7 DRUG INTERACTIONS Oxcarbazepine can inhibit CYP2C19 and induce CYP3A4/5 with potentially important effects on plasma concentrations of other drugs. The inhibition of CYP2C19 by oxcarbazepine and MHD can cause increased plasma concentrations of drugs that are substrates of CYP2C19. Oxcarbazepine and MHD induce a subgroup of the cytochrome P450 3A family (CYP3A4 and CYP3A5) responsible for the metabolism of dihydropyridine calcium antagonists, oral contraceptives and cyclosporine resulting in a lower plasma concentration of these drugs [see Clinical Pharmacology (12.3)]. In addition, several AEDs that are cytochrome P450 inducers can decrease plasma concentrations of oxcarbazepine and MHD. No autoinduction has been observed with Trileptal. Phenytoin: Increased phenytoin levels. Reduced dose of phenytoin may be required. (7.1) Carbamazepine: Decreased plasma levels of MHD (the active metabolite). Dose adjustments may be necessary. (7.1) Phenobarbital: Decreased plasma levels of MHD. Dose adjustments may be necessary. (7.1) Oral Contraceptive: Patients should be advised that Trileptal may decrease the effectiveness of hormonal contraceptives. (7.2) 7.1 Antiepileptic Drugs Potential interactions between Trileptal and other AEDs were assessed in clinical studies. The effect of these interactions on mean AUCs and Cmin are summarized in Table 7. Table 7 Summary of AED Interactions with Trileptal AED Coadministered Dose of AED (mg/day) Trileptal Dose (mg/day) Influence of Trileptal on AED Concentration (Mean Change, 90% Confidence Interval) Influence of AED on MHD Concentration (Mean Change, 90% Confidence Interval) Carbamazepine 400-2000 900 nc1 40% decrease [CI: 17% decrease, 57% decrease] Phenobarbital 100-150 600-1800 14% increase [CI: 2% increase, 24% increase] 25% decrease [CI: 12% decrease, 51% decrease] Phenytoin 250-500 600-1800 >1200-2400 nc1,2 up to 40% increase3 [CI: 12% increase, 60% increase] 30% decrease [CI: 3% decrease, 48% decrease] Valproic acid 400-2800 600-1800 nc1 18% decrease [CI: 13% decrease, 40% decrease] 1 nc denotes a mean change of less than 10% 2 Pediatrics 3 Mean increase in adults at high Trileptal doses In vivo, the plasma levels of phenytoin increased by up to 40% when Trileptal was given at doses above 1200 mg/day. Therefore, when using doses of Trileptal greater than 1200 mg/day during adjunctive therapy, a decrease in the dose of phenytoin may be required. The increase of phenobarbital level, however, is small (15%) when given with Trileptal. Strong inducers of cytochrome P450 enzymes (i.e., carbamazepine, phenytoin and phenobarbital) have been shown to decrease the plasma levels of MHD (29%-40%). No autoinduction has been observed with Trileptal. 7.2 Hormonal Contraceptives Coadministration of Trileptal with an oral contraceptive has been shown to influence the plasma concentrations of the two hormonal components, ethinylestradiol (EE) and levonorgestrel (LNG). The mean AUC values of EE were decreased by 48% [90% CI: 22-65] in one study and 52% [90% CI: 38-52] in another study. The mean AUC values of LNG were decreased by 32% [90% CI: 20-45] in one study and 52% [90% CI: 42-52] in another study. Therefore, concurrent use of Trileptal with hormonal contraceptives may render these contraceptives less effective. Studies with other oral or implant contraceptives have not been conducted. 7.3 Calcium Antagonists After repeated coadministration of Trileptal, the AUC of felodipine was lowered by 28% [90% CI: 20-33]. Verapamil produced a decrease of 20% [90% CI: 18-27] of the plasma levels of MHD. 7.4 Other Drug Interactions Cimetidine, erythromycin and dextropropoxyphene had no effect on the pharmacokinetics of MHD. Results with warfarin show no evidence of interaction with either single or repeated doses of Trileptal. 7.5 Drug/Laboratory Test Interactions There are no known interactions of Trileptal with commonly used laboratory tests.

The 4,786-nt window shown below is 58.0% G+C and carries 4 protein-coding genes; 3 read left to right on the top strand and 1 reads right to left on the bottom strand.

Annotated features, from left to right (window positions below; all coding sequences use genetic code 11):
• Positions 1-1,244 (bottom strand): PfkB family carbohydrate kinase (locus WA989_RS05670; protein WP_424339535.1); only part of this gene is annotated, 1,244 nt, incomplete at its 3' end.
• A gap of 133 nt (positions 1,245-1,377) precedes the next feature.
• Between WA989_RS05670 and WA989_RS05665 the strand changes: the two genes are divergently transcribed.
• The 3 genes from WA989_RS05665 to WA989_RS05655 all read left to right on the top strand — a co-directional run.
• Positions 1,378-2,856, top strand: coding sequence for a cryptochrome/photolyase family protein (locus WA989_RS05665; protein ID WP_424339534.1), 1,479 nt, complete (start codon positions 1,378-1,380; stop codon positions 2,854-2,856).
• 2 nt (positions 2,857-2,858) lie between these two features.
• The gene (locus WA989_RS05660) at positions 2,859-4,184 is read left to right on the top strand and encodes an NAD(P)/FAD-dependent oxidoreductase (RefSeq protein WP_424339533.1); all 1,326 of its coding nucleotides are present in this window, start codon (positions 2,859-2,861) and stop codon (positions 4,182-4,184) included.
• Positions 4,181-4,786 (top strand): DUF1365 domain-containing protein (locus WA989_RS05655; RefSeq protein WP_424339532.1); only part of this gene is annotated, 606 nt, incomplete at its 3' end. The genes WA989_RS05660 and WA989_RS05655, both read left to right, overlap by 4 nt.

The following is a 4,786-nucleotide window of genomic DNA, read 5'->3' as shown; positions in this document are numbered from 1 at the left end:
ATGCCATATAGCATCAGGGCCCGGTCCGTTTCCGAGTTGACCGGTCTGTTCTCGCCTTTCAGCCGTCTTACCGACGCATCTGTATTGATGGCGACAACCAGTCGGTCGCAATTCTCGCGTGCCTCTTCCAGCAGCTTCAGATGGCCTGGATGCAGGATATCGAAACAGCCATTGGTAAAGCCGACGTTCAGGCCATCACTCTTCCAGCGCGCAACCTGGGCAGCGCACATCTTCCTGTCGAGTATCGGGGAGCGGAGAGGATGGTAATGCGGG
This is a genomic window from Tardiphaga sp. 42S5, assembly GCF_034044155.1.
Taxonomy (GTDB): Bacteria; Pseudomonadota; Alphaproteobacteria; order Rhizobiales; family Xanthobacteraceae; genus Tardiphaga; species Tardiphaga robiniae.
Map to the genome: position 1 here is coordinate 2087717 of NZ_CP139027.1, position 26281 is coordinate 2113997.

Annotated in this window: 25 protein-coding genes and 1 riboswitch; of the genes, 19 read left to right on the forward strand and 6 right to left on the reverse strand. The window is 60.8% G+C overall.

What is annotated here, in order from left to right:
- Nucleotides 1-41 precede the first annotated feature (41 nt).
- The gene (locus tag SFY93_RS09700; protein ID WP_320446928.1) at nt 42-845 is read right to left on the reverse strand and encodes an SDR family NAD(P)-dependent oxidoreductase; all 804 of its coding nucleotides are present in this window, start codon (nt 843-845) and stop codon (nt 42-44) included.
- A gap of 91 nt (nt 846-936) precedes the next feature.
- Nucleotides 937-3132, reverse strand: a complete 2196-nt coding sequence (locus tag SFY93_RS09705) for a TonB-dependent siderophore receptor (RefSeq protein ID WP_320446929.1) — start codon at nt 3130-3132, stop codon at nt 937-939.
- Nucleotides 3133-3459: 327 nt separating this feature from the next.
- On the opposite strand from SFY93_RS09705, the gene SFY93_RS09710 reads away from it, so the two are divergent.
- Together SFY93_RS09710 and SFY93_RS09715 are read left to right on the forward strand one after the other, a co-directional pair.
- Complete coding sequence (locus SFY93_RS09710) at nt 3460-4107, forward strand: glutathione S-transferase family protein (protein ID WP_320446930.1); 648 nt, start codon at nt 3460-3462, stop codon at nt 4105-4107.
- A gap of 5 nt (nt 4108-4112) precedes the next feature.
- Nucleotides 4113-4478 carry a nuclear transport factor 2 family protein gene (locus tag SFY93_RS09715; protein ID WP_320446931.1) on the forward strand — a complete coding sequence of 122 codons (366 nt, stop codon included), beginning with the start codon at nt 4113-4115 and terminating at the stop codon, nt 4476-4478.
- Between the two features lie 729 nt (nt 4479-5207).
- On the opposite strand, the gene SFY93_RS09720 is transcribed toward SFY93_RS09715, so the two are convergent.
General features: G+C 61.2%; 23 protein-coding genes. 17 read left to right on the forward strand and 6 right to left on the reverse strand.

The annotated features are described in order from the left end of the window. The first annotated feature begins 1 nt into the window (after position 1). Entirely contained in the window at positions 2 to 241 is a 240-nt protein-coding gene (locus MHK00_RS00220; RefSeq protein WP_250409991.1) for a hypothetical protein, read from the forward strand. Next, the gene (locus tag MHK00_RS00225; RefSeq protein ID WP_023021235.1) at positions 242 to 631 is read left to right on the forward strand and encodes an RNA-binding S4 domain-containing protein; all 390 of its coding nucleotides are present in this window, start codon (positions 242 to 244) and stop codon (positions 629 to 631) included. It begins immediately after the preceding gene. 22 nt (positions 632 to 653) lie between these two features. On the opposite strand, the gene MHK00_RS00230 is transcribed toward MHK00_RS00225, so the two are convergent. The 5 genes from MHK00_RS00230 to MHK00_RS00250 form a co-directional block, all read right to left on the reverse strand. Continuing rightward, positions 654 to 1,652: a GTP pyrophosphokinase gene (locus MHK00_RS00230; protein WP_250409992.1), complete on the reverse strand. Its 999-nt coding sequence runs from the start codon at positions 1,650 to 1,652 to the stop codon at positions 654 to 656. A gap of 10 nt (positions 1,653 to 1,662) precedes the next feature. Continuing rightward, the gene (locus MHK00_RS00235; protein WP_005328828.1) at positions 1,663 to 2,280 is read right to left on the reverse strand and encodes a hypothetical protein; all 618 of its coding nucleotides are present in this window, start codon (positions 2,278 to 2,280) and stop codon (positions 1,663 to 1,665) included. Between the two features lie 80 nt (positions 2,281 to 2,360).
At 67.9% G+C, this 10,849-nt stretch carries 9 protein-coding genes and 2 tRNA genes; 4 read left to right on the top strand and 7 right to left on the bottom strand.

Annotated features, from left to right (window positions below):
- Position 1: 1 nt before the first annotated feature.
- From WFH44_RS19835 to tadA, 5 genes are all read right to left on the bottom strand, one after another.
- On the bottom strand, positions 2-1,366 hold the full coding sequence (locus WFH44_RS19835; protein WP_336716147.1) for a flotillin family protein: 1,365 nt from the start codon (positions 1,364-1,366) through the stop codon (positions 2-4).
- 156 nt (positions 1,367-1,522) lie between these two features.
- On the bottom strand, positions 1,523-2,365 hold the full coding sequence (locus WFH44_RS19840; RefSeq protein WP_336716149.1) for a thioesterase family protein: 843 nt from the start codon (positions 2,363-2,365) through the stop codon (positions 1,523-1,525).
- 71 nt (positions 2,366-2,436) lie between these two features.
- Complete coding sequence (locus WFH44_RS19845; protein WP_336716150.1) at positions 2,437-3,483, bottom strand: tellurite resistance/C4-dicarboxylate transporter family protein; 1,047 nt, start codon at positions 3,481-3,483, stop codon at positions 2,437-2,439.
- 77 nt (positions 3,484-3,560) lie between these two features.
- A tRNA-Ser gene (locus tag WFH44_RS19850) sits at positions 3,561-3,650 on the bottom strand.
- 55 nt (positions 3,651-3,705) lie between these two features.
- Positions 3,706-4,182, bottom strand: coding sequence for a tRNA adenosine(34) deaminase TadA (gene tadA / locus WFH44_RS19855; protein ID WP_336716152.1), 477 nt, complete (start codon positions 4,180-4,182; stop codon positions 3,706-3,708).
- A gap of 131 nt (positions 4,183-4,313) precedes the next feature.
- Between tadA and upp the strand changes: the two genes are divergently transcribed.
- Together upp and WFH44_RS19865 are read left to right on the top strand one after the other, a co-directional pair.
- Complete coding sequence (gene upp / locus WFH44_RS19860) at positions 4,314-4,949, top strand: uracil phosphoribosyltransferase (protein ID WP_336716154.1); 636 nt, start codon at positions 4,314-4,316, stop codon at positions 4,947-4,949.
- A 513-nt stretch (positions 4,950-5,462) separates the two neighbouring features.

8 USE IN SPECIFIC POPULATIONS Pregnancy: Plasma levels of MHD may be decreased. Monitor patients. Based on animal data, may cause fetal harm. To enroll in the North American Antiepileptic Drug Pregnancy Registry call (888) 233-2334 (toll free). (8.1) In patients with a creatinine clearance <30mL/min, Trileptal should be started at one-half the usual starting dose and increased slowly (2, 8.6, 12.3) 8.1 Pregnancy Trileptal levels may decrease during pregnancy [see Warnings and Precautions (5.10)]. Pregnancy Category C There are no adequate and well-controlled clinical studies of Trileptal in pregnant women; however, Trileptal is closely related structurally to carbamazepine, which is considered to be teratogenic in humans. Given this fact, and the results of the animal studies described, it is likely that Trileptal is a human teratogen. Trileptal should be used during pregnancy only if the potential benefit justifies the potential risk to the fetus. Increased incidences of fetal structural abnormalities and other manifestations of developmental toxicity (embryolethality, growth retardation) were observed in the offspring of animals treated with either oxcarbazepine or its active 10-hydroxy metabolite (MHD) during pregnancy at doses similar to the maximum recommended human dose. When pregnant rats were given oxcarbazepine (30, 300, or 1000 mg/kg) orally throughout the period of organogenesis, increased incidences of fetal malformations (craniofacial, cardiovascular, and skeletal) and variations were observed at the intermediate and high doses (approximately 1.2 and 4 times, respectively, the maximum recommended human dose [MRHD] on a mg/m2 basis). Increased embryofetal death and decreased fetal body weights were seen at the high dose. Doses ≥300 mg/kg were also maternally toxic (decreased body weight gain, clinical signs), but there is no evidence to suggest that teratogenicity was secondary to the maternal effects. In a study in which pregnant rabbits were orally administered MHD (20, 100, or 200 mg/kg) during organogenesis, embryofetal mortality was increased at the highest dose (1.5 times the MRHD on a mg/m2 basis). This dose produced only minimal maternal toxicity. In a study in which female rats were dosed orally with oxcarbazepine (25, 50, or 150 mg/kg) during the latter part of gestation and throughout the lactation period, a persistent reduction in body weights and altered behavior (decreased activity) were observed in offspring exposed to the highest dose (0.6 times the MRHD on a mg/m2 basis). Oral administration of MHD (25, 75, or 250 mg/kg) to rats during gestation and lactation resulted in a persistent reduction in offspring weights at the highest dose (equivalent to the MRHD on a mg/m2 basis). To provide information regarding the effects of in utero exposure to Trileptal, physicians are advised to recommend that pregnant patients taking Trileptal enroll in the NAAED Pregnancy Registry. This can be done by calling the toll free number 1-888-233-2334, and must be done by patients themselves. Information on the registry can also be found at the website http://www.aedpregnancyregistry.org/. 8.2 Labor and Delivery The effect of Trileptal on labor and delivery in humans has not been evaluated. 8.3 Nursing Mothers Oxcarbazepine and its active metabolite (MHD) are excreted in human milk. A milk-to-plasma concentration ratio of 0.5 was found for both. Because of the potential for serious adverse reactions to Trileptal in nursing infants, a decision should be made about whether to discontinue nursing or to discontinue the drug in nursing women, taking into account the importance of the drug to the mother. 8.4 Pediatric Use Trileptal is indicated for use as adjunctive therapy for partial seizures in patients aged 2-16 years. Trileptal is also indicated as monotherapy for partial seizures in patients aged 4-16 years. Trileptal has been given to 898 patients between the ages of 1 month-17 years in controlled clinical trials (332 treated as monotherapy) and about 677 patients between the ages of 1 month-17 years in other trials [s ee Adverse Reactions (6.1) for a description of the adverse events associated with Trileptal use in this population]. 8.5 Geriatric Use There were 52 patients over age 65 in controlled clinical trials and 565 patients over the age of 65 in other trials. Following administration of single (300 mg) and multiple (600 mg/day) doses of Trileptal in elderly volunteers (60-82 years of age), the maximum plasma concentrations and AUC values of MHD were 30%-60% higher than in younger volunteers (18-32 years of age). Comparisons of creatinine clearance in young and elderly volunteers indicate that the difference was due to age-related reductions in creatinine clearance. 8.6 Renal Impairment In renally-impaired patients (creatinine clearance <30 mL/min), the elimination half-life of MHD is prolonged with a corresponding two-fold increase in AUC [see Clinical Pharmacology (12. 3 )]. Trileptal therapy should be initiated at one-half the usual starting dose and increased, if necessary, at a slower than usual rate until the desired clinical response is achieved.